There is a legend about Vịnh Hạ Long. It involves an epic battle between the Vietnamese people and invaders from the north in a bay (vịnh) just off the coast. At the crucial moment, a dragon (long) descended (hạ) from the sky hurling giant emeralds at the attacking ships. When the dragon’s fury subsided and the battle was won, what remained was a scattering of lush green islands rising up from the surface of the water. Thus the dragon is revered as a protector of Vietnamese society. The creation of islands for national defense, it seems, is not a new phenomenon when it comes to Việt Nam’s relations with its northern neighbors!
After a few days in the hustle and bustle of Hà Nội, Dad and I joined a tour out to this ancient battlefield. As we pulled up to the pier in the rapidly-developing resort area outside Hạ Long City, the “emerald” islands came into view. Disappointingly, they are not actually made of emerald, but of limestone, as is much of northern Việt Nam. Limestone is easily dissolved by the action of rain and seawater, creating a formation known as karst. In Việt Nam, this has resulted in a dramatic landscape of narrow, jagged mountains that start on land and spill out into the Gulf of Tonkin. We boarded our cruise boat and set out to explore the vibrant green islands along with a small group of other travelers and our guide Đức.
The first stop was a cave – karst formations are often characterized by extensive cave and subterranean water systems. As we entered this particular cave through an opening on the side of the island, we could not help but be amazed by the size of the cavern. One large room connected to an even larger room, which connected to a still larger room. Stalactites and stalagmites were plentiful, as were little ponds and other strange rock formations. But the most interesting feature of the cave was the ceiling; it was smooth and scalloped like the sand just below the water’s surface at the beach. The reason for both is the same – at one time, seawater filled the cave, and years of waves lapping the ceiling gave it its present form.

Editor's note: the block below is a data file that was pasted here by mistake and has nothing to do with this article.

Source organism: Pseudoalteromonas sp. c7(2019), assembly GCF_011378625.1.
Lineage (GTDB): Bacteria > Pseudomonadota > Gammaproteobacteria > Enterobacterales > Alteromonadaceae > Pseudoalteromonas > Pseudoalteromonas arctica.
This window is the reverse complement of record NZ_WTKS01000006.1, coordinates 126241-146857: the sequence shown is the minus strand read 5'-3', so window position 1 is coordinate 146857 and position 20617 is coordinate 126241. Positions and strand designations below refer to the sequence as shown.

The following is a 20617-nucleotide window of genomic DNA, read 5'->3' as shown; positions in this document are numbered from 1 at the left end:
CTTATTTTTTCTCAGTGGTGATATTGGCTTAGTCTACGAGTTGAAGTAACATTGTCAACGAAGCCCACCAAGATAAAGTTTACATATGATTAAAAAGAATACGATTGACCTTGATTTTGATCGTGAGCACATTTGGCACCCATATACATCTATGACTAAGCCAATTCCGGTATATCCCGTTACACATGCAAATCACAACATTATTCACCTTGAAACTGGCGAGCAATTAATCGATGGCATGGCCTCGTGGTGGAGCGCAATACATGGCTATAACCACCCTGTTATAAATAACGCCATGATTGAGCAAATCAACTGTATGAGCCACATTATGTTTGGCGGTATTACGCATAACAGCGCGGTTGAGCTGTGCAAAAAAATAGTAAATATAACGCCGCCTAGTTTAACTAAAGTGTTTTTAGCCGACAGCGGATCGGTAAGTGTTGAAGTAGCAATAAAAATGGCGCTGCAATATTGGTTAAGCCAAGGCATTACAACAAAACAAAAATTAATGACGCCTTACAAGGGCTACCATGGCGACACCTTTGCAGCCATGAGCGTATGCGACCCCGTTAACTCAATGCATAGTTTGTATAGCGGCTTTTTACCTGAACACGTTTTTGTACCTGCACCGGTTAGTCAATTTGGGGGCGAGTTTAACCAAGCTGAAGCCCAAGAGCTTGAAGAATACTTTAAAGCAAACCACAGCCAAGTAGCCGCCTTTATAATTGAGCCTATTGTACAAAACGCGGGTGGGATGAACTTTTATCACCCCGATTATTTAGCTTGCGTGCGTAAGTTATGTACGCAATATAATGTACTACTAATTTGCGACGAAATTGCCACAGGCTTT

Hạ Long Bay is one of the most popular tourist destinations in the entire country, and for a reason. The downside of its popularity is that it is filled with hundreds of tour boats. But, Hạ Long Bay is only one part of the karst formation. After spending the night in Hạ Long Bay, we crossed over into the neighboring Lan Hạ Bay. The beauty of the landscape remained unchanged, but the fleets of tour boats were left behind. In their place, the space between the islands was dotted with floating houses equipped with an assortment of fishing equipment and fish enclosures. Entire families live in these small shacks and make their living catching and raising fish to sell at the markets on land.
I addition to caves, many of the islands enclose lakes or lagoons. At one island, we kayaked up to the mouth of a small cave. After walking through the opening, we emerged in an open area with a small lake in the center of the island. Though the entire lake is surrounded by high cliffs, and there is no visible connection to the sea, the lake is salty and rises and falls with the tide outside; small pores and openings in the lakebed allow the seawater to come in. At another island, we kayaked through a low opening in the cliff face and found ourselves in a lagoon entirely surrounded by the island. In fact, at high tide, even the opening we entered through is blocked.
On our second night in the bay, we got off the boat to stay on Cát Bà Island. This mountainous island is the largest in the region, and has the same karstic terrain. Here, we cycled along the coast and through the small farming village of Việt Hải, and hiked through the jungle to reach a viewpoint overlooking a valley in the center of the island. While hiking on the mountains, we were able to see the unique texture of the exposed limestone up close; it is just as jagged and rough as the island landscape it is part of. Though this terrain is very interesting to look at, it makes the hiking difficult!
After two days surrounded by the spectacular landscapes of Hạ Long and Lan Hạ Bays, we enjoyed a pleasant morning cruise back through the islands to the boat harbor in Hạ Long City. From there, it was a four-hour bus ride through the farms and rice paddies of the Red River delta to arrive back in Hà Nội. Only temporarily disoriented by the rush of motorbikes, we quickly replaced our sea legs with our city legs and were ready to start making our way south down the long coast of Việt Nam.